It is difficult to be on this trip separated from family, friends, the trappings of modern day life and the social structures which hold life into place; to be excised from all the moorings of normal life and placed in this unique situation. One needs to develop and create ways to stabilize life and bring some semblance of order. The outside forces will wreak havoc unless a solid framework can be formed.
The best way to develop stability is to create routines. Because of the nature of the organization a routine is easy to establish and essentially pre-made. The absence of responsibilities from home--not all of them--allows for freedom to put just about anything that is morally sound and beneficial into the routine. There is a great amount of flexibility in the routine from week to week and variety makes the routine interesting. The routine helps to take the mind off of the loss and gives the mind and body work. It engages the mind and keeps it busy; focusing the mind on problems at work, on solutions in thought and rest during recreation.
There is one constant in the routine and that is human relationship. These are another way to develop stability in this unstable environment; human relationships. From the moment I arrived here--even before then, when I was at the airport and months before this trip--relationships were being formed with people who would be essential to the team's success and my personal success. I have met people from all over the country serving in a variety of capacities. People with graduate degrees, people with bachelor's degrees, people in the infantry, people in intelligence, people in medicine, reservists, funny people, caring people, loyal people. The list goes on; the dumb people, the lazy people, the corrupt people, the broken people, the unstable, the weak, the shy and reserved.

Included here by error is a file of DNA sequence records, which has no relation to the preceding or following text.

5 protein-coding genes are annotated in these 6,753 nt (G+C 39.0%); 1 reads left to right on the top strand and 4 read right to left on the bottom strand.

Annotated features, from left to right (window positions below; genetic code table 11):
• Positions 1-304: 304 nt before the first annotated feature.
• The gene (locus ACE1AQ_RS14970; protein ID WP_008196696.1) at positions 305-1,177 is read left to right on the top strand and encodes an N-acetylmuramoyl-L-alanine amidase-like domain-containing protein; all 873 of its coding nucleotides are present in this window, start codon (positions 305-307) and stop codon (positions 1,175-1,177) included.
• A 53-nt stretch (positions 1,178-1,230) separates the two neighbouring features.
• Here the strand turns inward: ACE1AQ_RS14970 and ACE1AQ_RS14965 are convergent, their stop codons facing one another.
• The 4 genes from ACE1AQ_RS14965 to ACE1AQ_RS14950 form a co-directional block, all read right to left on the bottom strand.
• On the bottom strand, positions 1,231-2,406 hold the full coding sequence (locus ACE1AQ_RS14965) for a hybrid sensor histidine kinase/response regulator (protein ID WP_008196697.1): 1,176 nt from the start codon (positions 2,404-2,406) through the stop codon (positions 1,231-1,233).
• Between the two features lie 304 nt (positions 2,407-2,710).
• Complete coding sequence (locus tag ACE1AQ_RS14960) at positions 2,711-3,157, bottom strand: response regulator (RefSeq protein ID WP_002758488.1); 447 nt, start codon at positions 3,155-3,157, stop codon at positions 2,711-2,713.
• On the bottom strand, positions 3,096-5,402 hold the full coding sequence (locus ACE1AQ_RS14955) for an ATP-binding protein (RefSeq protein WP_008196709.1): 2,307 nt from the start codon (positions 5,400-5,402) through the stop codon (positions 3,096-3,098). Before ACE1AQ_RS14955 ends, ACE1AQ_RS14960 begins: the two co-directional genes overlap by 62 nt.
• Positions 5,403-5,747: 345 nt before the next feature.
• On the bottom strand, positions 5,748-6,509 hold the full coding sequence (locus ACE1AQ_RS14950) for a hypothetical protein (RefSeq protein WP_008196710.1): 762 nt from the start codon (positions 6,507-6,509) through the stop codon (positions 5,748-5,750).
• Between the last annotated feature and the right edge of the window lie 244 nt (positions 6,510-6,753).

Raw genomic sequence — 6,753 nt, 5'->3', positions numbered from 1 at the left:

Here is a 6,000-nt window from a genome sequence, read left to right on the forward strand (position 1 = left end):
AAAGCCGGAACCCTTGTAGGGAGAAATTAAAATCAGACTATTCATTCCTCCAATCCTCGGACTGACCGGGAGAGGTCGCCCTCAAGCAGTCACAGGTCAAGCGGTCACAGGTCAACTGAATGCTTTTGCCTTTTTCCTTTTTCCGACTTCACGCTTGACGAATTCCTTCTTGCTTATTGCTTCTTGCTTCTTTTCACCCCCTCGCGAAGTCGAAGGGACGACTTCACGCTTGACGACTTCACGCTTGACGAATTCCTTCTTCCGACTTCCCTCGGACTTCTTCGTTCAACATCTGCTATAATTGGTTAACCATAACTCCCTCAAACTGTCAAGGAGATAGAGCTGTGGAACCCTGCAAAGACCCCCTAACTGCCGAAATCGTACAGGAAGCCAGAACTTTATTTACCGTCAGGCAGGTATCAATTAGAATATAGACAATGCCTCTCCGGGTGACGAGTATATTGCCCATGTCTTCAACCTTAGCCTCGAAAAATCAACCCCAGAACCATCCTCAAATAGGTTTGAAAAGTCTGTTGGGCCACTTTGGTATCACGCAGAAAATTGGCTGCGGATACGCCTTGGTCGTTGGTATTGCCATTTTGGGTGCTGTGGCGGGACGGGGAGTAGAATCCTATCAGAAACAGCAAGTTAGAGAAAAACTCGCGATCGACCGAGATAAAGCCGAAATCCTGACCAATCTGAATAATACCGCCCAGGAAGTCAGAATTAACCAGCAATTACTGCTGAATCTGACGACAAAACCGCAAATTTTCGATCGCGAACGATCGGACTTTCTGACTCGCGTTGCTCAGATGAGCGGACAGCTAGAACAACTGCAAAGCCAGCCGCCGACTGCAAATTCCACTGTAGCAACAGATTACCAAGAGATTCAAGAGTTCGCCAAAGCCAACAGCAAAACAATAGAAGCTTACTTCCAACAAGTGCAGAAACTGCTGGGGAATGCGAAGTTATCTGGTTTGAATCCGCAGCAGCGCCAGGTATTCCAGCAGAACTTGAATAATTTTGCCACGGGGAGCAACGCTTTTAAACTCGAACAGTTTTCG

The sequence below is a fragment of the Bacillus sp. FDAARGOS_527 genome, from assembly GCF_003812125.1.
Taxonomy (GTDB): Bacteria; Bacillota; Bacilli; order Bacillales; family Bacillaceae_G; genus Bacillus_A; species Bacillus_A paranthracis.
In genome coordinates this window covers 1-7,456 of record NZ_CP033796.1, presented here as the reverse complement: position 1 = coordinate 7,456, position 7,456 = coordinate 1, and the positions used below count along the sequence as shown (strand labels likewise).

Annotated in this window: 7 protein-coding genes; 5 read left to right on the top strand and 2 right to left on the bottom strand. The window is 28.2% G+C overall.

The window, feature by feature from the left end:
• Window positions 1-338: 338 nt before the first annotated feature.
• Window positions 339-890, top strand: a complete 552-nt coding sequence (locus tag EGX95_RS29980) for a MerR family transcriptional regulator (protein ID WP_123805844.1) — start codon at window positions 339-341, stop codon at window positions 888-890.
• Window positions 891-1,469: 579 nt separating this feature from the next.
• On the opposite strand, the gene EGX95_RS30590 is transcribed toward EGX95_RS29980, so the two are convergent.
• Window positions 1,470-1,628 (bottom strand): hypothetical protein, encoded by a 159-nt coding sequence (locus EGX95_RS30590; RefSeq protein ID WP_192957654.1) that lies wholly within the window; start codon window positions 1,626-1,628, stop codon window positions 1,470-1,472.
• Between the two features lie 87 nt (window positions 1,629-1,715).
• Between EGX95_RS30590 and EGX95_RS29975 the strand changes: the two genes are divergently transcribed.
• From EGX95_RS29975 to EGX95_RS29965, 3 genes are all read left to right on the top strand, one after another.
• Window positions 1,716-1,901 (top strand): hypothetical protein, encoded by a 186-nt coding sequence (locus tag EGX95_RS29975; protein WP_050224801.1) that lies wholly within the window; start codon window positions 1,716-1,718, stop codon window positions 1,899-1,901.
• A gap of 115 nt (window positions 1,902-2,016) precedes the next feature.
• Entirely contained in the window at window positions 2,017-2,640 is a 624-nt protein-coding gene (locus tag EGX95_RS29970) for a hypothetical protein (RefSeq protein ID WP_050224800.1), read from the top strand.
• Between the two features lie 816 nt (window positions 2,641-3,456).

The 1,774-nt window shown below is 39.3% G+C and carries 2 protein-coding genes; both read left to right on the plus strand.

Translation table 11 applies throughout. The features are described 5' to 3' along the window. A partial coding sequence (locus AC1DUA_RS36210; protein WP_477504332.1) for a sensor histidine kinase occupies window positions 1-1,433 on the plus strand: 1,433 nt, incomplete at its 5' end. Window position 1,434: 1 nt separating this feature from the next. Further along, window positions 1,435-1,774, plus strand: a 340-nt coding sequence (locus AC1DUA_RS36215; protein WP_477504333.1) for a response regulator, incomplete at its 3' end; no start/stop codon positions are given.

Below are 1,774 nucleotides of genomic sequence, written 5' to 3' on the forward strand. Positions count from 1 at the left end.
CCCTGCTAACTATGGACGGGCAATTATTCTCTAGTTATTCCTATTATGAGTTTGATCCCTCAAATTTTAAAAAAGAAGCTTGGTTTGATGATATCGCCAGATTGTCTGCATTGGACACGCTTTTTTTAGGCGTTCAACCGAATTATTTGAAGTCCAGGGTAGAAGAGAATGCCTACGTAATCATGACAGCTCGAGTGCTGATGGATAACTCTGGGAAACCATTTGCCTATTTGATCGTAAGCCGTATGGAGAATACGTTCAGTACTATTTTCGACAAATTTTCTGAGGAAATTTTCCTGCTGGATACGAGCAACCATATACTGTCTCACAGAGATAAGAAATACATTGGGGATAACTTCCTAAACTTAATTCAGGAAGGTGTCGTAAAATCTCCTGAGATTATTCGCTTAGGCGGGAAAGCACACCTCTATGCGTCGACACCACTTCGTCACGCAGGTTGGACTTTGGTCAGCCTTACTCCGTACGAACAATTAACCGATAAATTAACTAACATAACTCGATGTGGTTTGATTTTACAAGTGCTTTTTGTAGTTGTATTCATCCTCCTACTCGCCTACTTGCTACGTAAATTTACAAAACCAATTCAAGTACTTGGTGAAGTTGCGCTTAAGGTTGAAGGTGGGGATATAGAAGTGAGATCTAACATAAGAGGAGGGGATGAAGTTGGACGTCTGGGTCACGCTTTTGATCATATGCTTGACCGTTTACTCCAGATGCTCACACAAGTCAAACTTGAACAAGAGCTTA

And now, after only a little while here in this place, some of them are leaving. I have spent countless hours with these people, we have broken bread together, we have drunk together, we have played together, we have laughed together, we have sweated together, swam together, suffered together and worked together. And just like that they will be gone. It is worse than leaving family and friends behind because the reality is I will never see these people again. There is the hope of meeting family and friends at the airport; but my new friends won't be there. It is the truth and it may sound morbid, but it is like they are dying. They are friends, the only flesh and blood connection to the "real world" that can relate to everything back home and everything that is western and they will be gone never to be seen again. Their jobs and families will take them all over the world and country. Their families will take them back. Back to the real world and away from us left here in this place.
And it hurts.
I didn't think it would. I didn't think I could care less. But now I know that I was wrong. Take another pill and push through. These things will work out.